We walked a little more and banished the fragrant pooch to the back of the SUV and endured a painfully smelly 30 minute ride to a pet store to pick up de-stnkifying shampoo.

The day was cut short and it was a truly uncomfortable situation but this guy kept his cool even in the face of my intermitent bursts of laughter.

That my friends, is the kind of temperament that can get you through the hassles  of daily life.

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Kicking the bucket: One good way to explore and celebrate the self

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The sugar coated Mid-Atlantic whizzes by as I savor the last blueberry muffin I snatched for travel food from the Kripalu lunch buffet line yesterday afternoon.  It is the type of winter that people will talk about and compare to other severe winters for years to come – long, cold and snow covered – and I am observing its effects from Connecticut to Central Virginia from a slush streaked Amtrak passenger train window. Why would this warm weather loving Southerner venture to the frost-bitten North in mid-February of all times of year?  To fill my spirit with yoga and community while checking off a bucket list item-  TRY CROSS COUNTRY SKIING.

As my regular readers know I am experiencing a dating dry spell, admittedly, a tad self-imposed yet still a current state of affairs.  When I say, “self-imposed” I mean in the sense that I am avoiding the internet as a source for potential dates but certainly if someone popped up in life that interested me, I would be open to dating them.  At any rate…What should a single person who is in search of a soul-mate do when soul-mate material is out of immediate sight range?  My answer: Do stuff that fills your spirit and manifests love in ways other than romantically.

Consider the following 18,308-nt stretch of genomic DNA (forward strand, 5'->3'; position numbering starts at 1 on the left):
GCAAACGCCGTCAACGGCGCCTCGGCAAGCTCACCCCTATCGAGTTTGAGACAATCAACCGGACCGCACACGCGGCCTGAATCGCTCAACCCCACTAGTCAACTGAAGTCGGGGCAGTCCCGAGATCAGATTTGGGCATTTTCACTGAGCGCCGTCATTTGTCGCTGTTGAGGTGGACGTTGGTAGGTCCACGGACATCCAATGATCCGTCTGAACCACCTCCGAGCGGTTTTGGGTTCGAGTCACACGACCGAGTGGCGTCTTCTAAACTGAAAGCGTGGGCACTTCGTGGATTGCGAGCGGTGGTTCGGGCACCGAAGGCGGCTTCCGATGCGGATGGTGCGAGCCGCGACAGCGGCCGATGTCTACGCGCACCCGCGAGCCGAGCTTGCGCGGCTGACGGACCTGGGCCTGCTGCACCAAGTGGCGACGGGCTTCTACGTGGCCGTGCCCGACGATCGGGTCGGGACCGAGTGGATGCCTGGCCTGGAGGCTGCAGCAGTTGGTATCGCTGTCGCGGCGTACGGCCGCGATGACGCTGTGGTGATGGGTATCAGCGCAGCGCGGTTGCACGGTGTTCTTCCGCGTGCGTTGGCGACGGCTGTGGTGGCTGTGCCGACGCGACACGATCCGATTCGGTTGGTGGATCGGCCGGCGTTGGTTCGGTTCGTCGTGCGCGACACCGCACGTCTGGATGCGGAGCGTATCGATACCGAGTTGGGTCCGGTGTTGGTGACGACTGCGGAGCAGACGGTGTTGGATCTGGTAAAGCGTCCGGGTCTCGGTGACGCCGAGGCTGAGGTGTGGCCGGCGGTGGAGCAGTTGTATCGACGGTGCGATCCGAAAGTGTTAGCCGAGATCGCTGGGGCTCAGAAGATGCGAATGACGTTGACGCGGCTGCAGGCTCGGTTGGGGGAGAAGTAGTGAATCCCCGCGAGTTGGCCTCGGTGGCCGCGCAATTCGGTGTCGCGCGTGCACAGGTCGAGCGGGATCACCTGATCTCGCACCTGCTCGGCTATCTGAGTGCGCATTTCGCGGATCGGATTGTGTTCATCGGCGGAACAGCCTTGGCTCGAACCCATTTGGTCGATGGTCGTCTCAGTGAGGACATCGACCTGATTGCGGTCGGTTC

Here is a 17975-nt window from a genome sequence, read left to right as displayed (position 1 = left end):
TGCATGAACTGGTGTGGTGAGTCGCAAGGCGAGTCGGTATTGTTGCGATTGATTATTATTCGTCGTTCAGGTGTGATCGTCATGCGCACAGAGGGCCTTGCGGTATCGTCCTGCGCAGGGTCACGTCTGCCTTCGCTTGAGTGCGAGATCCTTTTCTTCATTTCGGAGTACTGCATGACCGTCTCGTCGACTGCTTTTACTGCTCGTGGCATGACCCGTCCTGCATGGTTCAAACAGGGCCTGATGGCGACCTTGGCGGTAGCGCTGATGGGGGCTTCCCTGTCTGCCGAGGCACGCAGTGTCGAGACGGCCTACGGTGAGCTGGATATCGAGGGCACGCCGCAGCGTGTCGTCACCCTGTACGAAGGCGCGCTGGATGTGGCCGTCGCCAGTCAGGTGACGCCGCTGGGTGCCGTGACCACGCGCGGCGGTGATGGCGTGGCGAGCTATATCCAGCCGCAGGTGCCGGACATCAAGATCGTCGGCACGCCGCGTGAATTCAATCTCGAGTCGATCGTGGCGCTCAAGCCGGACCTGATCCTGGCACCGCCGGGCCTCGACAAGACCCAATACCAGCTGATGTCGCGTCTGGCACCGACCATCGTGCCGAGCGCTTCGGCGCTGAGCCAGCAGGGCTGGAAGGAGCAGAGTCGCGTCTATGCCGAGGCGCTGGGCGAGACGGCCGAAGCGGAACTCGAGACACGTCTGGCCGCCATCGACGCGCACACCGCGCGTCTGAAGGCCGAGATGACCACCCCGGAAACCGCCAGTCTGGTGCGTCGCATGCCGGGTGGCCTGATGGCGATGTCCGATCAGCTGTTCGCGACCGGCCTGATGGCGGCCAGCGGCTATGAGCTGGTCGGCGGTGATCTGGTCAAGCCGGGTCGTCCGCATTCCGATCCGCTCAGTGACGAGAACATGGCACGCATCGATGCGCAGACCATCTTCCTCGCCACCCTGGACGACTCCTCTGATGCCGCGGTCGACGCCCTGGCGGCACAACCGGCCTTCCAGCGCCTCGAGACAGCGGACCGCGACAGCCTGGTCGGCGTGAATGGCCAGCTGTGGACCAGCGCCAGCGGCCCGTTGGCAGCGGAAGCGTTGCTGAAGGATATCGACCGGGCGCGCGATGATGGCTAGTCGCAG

This past weekend I did just that- I went to Kripalu, (a big yoga and mindfulness retreat center near Lenox, Ma)  to participate in a workshop called: “Cross-Country Skiing and Yoga Retreat” which was hosted by the graceful and endlessly patient, Shrila Leslie Luppino and the vivacious yet zen, Evelyn Gonzalez. I went with my High School chum, Prudence (not her real name), who needs yoga to balance out her stressful Manhattan Investment Banker lifestyle. In many ways, Prudence and I  are polar opposites. Just sit in a car with us while we try to choose what music to listen to and you will understand- it’s Kenny G vs Foster the People. If we were characters in a Jane Austin novel it would be titled, “Cents and Sensuality”. Yet, against all odds, the mysterious synchronicity of our yin and yang personalities has created a friendship that has stood the test of time and when we are together hilarity ensues. There was also a collection of some really accomplished, smart, rowdy women with a few husbands in tow who were there to test themselves in ways they failed to previously imagine.